August 03, 2015 / TREAT OTHERS THE WAY THEY WANT TO BE TREATED
August 03, 2015
Ever been to Franklin Barbecue in Austin, Texas? The place is legendary and so is its founder, Aaron Franklin, who has been serving up what many argue is the best BBQ in the world since 2009. You may have also seen his book, watched his online videos or caught him on the TV talk show circuit.
Franklin was one of nine stops on a three-day Texas BBQ tour I recently embarked on. My friend and I flew out of LAX with massive appetites and flew back three days later with a horrible case of meat sweats. It was worth every bite—and resulted in a key marketing lesson along the way.
As much as I loved that deliciously smoked meat, this story is not about the BBQ, it’s about a unique little coffee shop I found along the way.
Follow the signs
The first attraction was a door with a tiny sign outside that simply said “Coffee”. I’m one of those rare people who don’t drink coffee—but I do enjoy a good conversation—and I got one.
Sterling was the owner’s name—a sheet metal man who makes motorcycles. It turns out he has also made two of Franklin’s smokers. But it was his love for coffee that influenced him to build a coffee shop. Welcome to Flat Track Coffee, a small, authentic shop in Austin that roasts their own coffee beans, has an online merchandise store and a pop-up coffee service—and their tumblr is pretty awesome too.
Passion propels purpose and purpose propels passion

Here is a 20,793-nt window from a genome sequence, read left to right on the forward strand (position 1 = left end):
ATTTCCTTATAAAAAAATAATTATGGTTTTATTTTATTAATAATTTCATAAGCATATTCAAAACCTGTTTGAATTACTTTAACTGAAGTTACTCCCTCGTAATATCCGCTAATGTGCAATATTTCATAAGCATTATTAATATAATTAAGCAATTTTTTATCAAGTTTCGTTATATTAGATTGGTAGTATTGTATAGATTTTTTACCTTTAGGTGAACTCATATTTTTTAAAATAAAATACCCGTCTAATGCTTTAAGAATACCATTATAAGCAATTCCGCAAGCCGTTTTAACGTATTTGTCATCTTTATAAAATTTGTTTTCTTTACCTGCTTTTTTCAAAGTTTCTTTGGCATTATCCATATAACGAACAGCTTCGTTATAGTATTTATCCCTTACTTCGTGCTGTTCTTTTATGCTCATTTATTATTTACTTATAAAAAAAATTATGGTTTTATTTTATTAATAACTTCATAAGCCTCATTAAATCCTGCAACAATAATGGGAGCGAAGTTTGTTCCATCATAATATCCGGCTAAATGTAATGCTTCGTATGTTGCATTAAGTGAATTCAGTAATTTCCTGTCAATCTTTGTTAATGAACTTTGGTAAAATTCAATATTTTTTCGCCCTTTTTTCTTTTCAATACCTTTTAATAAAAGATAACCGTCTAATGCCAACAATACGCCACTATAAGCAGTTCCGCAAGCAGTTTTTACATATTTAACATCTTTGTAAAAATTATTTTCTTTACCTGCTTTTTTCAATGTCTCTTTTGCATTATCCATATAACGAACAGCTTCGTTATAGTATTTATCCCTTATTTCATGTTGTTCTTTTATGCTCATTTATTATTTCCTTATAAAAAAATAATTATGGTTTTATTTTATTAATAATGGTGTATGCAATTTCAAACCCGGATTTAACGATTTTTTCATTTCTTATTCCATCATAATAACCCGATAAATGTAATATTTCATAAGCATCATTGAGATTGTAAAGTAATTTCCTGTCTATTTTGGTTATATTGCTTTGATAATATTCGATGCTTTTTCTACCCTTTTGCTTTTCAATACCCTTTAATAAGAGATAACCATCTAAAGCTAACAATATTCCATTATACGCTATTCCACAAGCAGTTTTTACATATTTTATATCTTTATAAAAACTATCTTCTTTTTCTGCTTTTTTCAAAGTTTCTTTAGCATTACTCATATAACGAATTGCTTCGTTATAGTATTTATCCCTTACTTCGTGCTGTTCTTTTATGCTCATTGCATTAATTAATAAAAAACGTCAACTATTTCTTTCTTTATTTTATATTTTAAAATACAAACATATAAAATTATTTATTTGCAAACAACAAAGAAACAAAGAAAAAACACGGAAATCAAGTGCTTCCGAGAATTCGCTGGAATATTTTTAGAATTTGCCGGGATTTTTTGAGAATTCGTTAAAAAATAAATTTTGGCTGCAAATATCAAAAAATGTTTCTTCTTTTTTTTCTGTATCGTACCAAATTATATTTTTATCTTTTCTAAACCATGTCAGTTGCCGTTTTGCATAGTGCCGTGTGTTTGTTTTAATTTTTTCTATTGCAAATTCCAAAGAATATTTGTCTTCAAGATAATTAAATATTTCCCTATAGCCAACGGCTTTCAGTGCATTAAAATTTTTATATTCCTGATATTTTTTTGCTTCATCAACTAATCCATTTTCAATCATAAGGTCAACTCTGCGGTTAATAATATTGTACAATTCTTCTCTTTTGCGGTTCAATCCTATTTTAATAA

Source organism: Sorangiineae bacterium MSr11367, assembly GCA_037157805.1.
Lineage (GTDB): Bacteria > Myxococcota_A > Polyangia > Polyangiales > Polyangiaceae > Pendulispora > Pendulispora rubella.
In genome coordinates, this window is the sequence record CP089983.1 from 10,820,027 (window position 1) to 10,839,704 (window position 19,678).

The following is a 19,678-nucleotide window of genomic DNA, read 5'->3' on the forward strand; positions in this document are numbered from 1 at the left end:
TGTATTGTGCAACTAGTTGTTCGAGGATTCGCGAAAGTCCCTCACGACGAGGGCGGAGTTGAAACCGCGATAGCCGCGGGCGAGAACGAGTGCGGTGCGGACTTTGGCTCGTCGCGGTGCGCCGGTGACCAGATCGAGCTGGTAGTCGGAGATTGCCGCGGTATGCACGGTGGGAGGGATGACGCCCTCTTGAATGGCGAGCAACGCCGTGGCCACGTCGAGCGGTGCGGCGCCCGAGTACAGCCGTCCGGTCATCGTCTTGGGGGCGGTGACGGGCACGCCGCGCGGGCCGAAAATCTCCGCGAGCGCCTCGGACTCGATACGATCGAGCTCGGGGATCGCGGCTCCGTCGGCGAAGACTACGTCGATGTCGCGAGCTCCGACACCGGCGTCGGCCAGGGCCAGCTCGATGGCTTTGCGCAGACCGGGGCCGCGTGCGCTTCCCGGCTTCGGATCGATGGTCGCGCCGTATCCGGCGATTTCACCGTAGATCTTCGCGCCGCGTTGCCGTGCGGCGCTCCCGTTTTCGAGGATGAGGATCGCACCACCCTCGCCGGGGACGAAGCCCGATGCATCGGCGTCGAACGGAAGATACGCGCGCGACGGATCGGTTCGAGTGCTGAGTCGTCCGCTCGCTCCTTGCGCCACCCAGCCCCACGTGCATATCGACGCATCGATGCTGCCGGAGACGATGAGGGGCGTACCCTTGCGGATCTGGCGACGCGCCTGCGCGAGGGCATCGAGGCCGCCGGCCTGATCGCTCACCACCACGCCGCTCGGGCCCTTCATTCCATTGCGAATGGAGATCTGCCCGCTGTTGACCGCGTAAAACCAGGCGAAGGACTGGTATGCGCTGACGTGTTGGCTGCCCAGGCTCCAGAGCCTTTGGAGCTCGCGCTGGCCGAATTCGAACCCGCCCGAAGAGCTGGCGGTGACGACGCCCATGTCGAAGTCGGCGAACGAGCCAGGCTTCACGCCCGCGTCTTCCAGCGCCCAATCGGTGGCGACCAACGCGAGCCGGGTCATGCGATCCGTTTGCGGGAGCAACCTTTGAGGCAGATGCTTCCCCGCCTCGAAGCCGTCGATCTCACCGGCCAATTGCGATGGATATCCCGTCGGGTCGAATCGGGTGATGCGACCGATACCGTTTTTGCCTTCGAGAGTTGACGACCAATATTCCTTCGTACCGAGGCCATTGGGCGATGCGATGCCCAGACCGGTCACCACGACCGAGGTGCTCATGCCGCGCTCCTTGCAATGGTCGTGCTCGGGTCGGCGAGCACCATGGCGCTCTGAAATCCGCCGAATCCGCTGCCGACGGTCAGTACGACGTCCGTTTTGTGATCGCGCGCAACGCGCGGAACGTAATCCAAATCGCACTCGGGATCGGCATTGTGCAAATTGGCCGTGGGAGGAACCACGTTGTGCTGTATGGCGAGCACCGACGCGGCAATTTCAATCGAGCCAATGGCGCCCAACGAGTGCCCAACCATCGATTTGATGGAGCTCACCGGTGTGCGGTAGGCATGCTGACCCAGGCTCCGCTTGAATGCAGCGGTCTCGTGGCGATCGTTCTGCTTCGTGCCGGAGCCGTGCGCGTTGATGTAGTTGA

Two things were clear the moment I started chatting with Sterling:
Sterling is a man who simply applies his skills—true skills—in inspired ways based on what he wants to accomplish. He’s a reminder of the simple fact that if we focus on mastering a skill and treat people kindly along the way, we can succeed at almost anything.
People like Sterling treat their professional lives in the same way they want to be treated. They begin by listening to their professional selves. Rather than letting their careers stay on autopilot, they take action. For Sterling and others like him, that action means starting their own business.
How are you managing your career and your professional self? Are you listening to your true skills or are you following a path you assume others want you to follow? While a lot of folks prefer the structure of a 9–5 job, don’t lose sight of the fact that your skills and passions can be applied to a successful career. Sterling’s story makes me determined to do just that.
More Austin adventures and lessons highlighted here.
Photo: Patrick Meredith
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